Having exhibited for the past five years in Paris on the repurposed trading floor of the city's historical stock exchange, Cutlog made its New York debut this year at the Clemente Soto Veléz building, a former public school and present community center on the Lower East Side. Over the course of five days, the fair transformed the building's classrooms, hallways, and parking lot into a revelrous all-day and all-night event.
Focusing specifically on emerging artists, the fair offers an opportunity for underrepresented galleries and curators to showcase some of their most intriguing contemporary work. Directors Bruno Hadjadj and Guy Reziciner have invited almost 50 galleries to participate in this year's edition and they brought art from all over the world, from Los Angeles to London, Tel Aviv to Beijing, giving New York's art fair week a decidedly different international perspective.
A sculpture by Brooklyn-based artist Kennedy Yanko hangs in the Clemente's parking lot, which also hosted a day's worth of films over the course of the weekend, where they were projected on two massive screens.
A print of "Soup Can" (2005) shows the famed British street artist Banksy following in Warholian tradition.
Gorilla (Large, seated) (2013) was one of the many impressively sculpted aluminum foil animals by Dean Millien on view at Brooklyn-based LETC/LAND's booth.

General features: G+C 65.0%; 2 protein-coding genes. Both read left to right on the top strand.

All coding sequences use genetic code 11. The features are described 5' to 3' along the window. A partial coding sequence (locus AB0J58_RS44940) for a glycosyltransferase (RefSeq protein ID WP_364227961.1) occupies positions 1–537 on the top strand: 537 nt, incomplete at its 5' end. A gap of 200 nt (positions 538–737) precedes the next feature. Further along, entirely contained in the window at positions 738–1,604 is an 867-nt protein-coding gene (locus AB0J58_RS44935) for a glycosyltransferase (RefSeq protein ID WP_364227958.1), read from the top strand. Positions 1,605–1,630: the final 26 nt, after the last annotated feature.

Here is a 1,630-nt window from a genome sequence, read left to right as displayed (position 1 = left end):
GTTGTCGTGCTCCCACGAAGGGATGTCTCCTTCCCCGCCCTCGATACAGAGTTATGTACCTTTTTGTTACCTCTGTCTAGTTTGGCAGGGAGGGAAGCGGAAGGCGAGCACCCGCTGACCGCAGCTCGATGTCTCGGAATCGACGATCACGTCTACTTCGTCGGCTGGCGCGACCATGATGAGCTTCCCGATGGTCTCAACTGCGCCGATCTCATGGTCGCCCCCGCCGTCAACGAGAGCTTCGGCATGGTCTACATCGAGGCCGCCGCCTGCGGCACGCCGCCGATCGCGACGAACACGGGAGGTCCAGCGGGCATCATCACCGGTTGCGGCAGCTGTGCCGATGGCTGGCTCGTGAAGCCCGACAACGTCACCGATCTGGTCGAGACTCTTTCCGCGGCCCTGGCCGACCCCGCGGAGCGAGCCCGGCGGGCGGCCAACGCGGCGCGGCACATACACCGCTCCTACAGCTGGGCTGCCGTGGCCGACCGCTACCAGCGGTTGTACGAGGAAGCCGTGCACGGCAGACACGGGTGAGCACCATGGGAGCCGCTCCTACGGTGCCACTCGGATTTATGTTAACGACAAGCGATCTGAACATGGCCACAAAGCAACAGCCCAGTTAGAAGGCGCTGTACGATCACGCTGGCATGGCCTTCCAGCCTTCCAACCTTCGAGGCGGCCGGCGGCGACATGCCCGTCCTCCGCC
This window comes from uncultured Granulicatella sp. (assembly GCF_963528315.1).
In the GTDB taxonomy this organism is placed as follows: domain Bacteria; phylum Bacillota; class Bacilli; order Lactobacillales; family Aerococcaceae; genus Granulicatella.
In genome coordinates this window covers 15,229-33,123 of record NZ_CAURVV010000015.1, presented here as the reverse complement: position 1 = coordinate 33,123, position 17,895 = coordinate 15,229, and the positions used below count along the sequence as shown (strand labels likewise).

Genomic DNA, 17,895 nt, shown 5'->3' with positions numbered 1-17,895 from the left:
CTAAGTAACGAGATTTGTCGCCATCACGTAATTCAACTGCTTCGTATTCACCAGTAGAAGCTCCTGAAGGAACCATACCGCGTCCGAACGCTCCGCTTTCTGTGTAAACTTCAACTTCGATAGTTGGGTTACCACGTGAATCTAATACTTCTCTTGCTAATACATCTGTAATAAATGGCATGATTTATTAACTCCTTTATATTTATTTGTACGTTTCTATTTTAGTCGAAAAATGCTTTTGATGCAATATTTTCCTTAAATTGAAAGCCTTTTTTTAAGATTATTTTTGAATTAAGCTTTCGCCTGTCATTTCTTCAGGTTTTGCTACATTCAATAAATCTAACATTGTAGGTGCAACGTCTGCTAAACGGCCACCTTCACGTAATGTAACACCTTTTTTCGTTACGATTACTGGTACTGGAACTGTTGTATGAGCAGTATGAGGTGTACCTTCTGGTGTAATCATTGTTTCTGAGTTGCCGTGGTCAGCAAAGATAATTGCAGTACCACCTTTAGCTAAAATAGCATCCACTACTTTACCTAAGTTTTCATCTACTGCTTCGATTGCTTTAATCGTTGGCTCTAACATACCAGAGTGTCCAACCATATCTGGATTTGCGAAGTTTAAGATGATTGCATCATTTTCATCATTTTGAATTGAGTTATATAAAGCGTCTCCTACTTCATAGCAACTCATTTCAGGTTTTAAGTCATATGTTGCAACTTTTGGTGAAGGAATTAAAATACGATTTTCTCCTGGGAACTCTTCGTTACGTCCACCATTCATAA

Local gallery Microscope displayed portraits by DataSpaceTime (Lisa Qwilliam & Ray Sweetner) comprised entirely of QR codes for viewers to scan, including National Hero (Bradley Manning) (2012), of the contentiously incarcerated soldier.
Body painting at the Lambert Gallery's booth display of Andy Golub's photographs.
Another display of Golub's work took place in a sectioned off theater upstairs where a film of the artist's "virtual body painting" technique combining 3D sculpture with nude photography and time lapse body mapping was shown.
As one of the fair's scheduled live performances, Australian-based artist Phoebe Rathmell created VISCERAL TRANSCENDCE, a meditative assembling of colorful toothpicks in the building's third floor hallway.
Holton Rower's colorful "Pour paintings" comprised the entirety of Lower East Side gallery The Hole's booth.
A close-up of one of Rower's "Pour paintings."
Miami-based gallery Spinello Projects hosted one of the fair's many performances, Naama Tsabar's WORK ON FELT, in which the artist created modifiable string instuments from large, felt swaths that the musicians would manipulate in order to produce lush sounds belying the material's ordinary qualities.
Jean-Luc Cournec's Tribut Telephone Sheep (1989) was a friendly and familiar face at the Per Partes Projects booth.